State’s high court may have gotten the law right and history wrong
The seven seats and court of the Montana Supreme Court (Photo by Eric Seidle/ For the Daily Montanan).
If there’s a cancer in politics in today, it’s that we’ve forgotten something that used to be taken for granted and went without saying: Reasonable, intelligent people with integrity can come to different conclusions about the same subject without the disagreement being evidence of some conspiracy or moral flaw.
By default, the other side — regardless if you’re liberal or conservative, Democrat or Republican — is not just wrong, but morally bankrupt and often evidence of a conspiracy bordering on treason. Sometimes rhetoric on both sides of the political aisle is overheated.
The byproduct of this type of political combat is that it ends the conversation — and that’s too bad.
Now that the decision by the Montana Supreme Court about how judges are appointed is finished, I’d like to reconsider the decision made by the six justices. In other words, continue the conversation.
A few disclaimers: I am not a lawyer. I don’t believe there were any conspiracies about the way this case was handled. Speaking of that, I also believe the majority ruling was thoughtful, defensible and a serious treatment of the questions posed to the court. Because of that, I fully understand and respect the court’s final decision.
However, at the risk of being arrogant, bold or completely out of my league: I respectfully disagree.
In what is probably the best example of what I can imagine, Montana’s high court did exactly what conservative politicians are always dreaming about: The six justices (and even Justice Laurie McKinnon’s dissent) did not insert what was omitted or omit what was plainly in the law. They took the meaning of the words and looked to the framer’s intent (a lot easier to do that with a 1972 Constitution than the state’s original 1889 version).
Unlike politicians, the justices also didn’t answer the questions they may have rather answered, instead opting to stick to the questions raised by the attorneys in this case. For example, in Justice James Jeremiah Shea’s majority opinion, he clearly stated the court’s decision wasn’t a judgment as to the quality of the new method of appointing judges that was adopted by the Legislature and approved by the governor. Instead, the ruling answered the question of whether the new law, Senate Bill 140, fit within the legal framework of our state’s Constitution.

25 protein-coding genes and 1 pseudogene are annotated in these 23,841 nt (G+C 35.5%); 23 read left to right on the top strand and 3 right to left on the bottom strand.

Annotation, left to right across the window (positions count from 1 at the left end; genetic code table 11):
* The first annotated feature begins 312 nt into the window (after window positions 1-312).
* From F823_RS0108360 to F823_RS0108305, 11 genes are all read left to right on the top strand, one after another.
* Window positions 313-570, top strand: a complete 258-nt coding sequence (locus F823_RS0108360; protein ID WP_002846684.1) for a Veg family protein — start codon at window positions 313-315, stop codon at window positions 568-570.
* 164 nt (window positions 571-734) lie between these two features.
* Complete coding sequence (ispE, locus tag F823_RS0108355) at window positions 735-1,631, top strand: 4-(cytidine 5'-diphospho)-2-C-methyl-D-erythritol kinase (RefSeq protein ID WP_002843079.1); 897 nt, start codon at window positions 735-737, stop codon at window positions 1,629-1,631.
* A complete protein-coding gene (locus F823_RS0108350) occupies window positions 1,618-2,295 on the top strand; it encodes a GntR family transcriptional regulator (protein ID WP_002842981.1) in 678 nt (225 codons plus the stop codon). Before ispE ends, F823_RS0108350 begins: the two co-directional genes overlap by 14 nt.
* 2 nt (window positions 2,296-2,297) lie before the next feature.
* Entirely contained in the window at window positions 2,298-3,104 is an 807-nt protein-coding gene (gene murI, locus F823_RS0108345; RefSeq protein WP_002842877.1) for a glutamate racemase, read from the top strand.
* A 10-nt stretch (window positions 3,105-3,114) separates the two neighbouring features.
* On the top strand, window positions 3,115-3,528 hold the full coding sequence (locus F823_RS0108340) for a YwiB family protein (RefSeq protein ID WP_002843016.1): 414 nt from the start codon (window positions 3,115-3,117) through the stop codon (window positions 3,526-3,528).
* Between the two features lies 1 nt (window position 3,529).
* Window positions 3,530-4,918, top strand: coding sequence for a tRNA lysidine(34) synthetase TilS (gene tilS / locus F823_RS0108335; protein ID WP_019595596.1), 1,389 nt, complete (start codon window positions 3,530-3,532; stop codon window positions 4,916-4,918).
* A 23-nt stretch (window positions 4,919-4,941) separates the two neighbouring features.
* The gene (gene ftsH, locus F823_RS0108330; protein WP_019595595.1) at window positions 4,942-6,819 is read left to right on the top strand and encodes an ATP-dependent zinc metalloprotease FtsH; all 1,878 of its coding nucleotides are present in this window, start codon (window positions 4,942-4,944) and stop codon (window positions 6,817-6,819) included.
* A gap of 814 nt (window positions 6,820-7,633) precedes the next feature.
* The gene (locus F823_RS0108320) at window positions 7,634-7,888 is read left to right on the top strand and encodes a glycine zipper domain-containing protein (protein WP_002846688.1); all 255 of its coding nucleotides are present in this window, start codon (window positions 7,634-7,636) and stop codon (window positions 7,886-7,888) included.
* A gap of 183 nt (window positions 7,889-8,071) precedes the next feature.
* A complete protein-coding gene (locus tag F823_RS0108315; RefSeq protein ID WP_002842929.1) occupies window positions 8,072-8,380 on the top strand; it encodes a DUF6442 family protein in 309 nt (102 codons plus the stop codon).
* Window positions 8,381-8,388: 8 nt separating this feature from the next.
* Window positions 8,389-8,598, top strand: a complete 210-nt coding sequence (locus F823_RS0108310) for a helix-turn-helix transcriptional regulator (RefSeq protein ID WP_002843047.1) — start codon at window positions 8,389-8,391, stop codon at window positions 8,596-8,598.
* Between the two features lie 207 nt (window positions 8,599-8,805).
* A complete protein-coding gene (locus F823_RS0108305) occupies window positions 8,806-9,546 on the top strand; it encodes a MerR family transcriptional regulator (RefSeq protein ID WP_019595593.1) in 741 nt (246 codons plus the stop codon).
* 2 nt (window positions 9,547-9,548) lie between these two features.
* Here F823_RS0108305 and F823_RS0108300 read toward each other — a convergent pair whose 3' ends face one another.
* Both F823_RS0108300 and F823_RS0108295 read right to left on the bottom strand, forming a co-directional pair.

“In the final analysis, however, it is not the function of this court to determine which process we think is the better process for making judicial appointments — it is to be determined whether the process prescribed by Senate Bill 140, which is presumed to be constitutional, complies with the language and constitutional intent of Article VII, Section 8 (2). We conclude that it does.”
While I tend to be more persuaded by Justice Laurie McKinnon’s dissenting opinion that the specific language of Montana’s Constitution suggests a process whereby a slate of candidates are forwarded to the governor, undercutting the argument for direct appointment, the majority of the court believed SB140 still fit the framework.
That’s the thing about the rule of law: I can be disappointed and disagree all I want. Still, it’s the law.